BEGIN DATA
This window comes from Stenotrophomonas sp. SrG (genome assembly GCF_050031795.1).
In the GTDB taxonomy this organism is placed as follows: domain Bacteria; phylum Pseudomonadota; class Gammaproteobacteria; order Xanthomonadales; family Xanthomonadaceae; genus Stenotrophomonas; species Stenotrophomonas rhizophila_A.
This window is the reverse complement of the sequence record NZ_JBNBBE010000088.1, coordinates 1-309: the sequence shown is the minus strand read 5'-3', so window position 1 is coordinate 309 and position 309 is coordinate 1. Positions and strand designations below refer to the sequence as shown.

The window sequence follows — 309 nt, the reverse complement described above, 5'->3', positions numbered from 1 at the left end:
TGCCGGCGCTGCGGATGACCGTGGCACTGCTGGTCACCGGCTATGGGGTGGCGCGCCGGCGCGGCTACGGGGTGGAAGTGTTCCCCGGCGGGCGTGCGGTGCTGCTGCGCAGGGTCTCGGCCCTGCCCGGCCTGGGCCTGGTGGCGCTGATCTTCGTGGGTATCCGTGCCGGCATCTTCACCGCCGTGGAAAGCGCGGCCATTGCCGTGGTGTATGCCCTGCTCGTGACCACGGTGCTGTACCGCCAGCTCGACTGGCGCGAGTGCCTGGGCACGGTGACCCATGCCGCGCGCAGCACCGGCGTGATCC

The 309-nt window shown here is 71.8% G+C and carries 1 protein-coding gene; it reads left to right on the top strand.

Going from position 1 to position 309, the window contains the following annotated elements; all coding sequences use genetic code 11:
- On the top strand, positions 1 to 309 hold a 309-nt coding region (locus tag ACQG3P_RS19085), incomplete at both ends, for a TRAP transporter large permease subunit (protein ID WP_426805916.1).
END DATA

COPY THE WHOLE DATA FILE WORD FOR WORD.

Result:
This window comes from Stenotrophomonas sp. SrG (genome assembly GCF_050031795.1).
In the GTDB taxonomy this organism is placed as follows: domain Bacteria; phylum Pseudomonadota; class Gammaproteobacteria; order Xanthomonadales; family Xanthomonadaceae; genus Stenotrophomonas; species Stenotrophomonas rhizophila_A.
This window is the reverse complement of the sequence record NZ_JBNBBE010000088.1, coordinates 1-309: the sequence shown is the minus strand read 5'-3', so window position 1 is coordinate 309 and position 309 is coordinate 1. Positions and strand designations below refer to the sequence as shown.

The window sequence follows — 309 nt, the reverse complement described above, 5'->3', positions numbered from 1 at the left end:
TGCCGGCGCTGCGGATGACCGTGGCACTGCTGGTCACCGGCTATGGGGTGGCGCGCCGGCGCGGCTACGGGGTGGAAGTGTTCCCCGGCGGGCGTGCGGTGCTGCTGCGCAGGGTCTCGGCCCTGCCCGGCCTGGGCCTGGTGGCGCTGATCTTCGTGGGTATCCGTGCCGGCATCTTCACCGCCGTGGAAAGCGCGGCCATTGCCGTGGTGTATGCCCTGCTCGTGACCACGGTGCTGTACCGCCAGCTCGACTGGCGCGAGTGCCTGGGCACGGTGACCCATGCCGCGCGCAGCACCGGCGTGATCC

The 309-nt window shown here is 71.8% G+C and carries 1 protein-coding gene; it reads left to right on the top strand.

Going from position 1 to position 309, the window contains the following annotated elements; all coding sequences use genetic code 11:
- On the top strand, positions 1 to 309 hold a 309-nt coding region (locus tag ACQG3P_RS19085), incomplete at both ends, for a TRAP transporter large permease subunit (protein ID WP_426805916.1).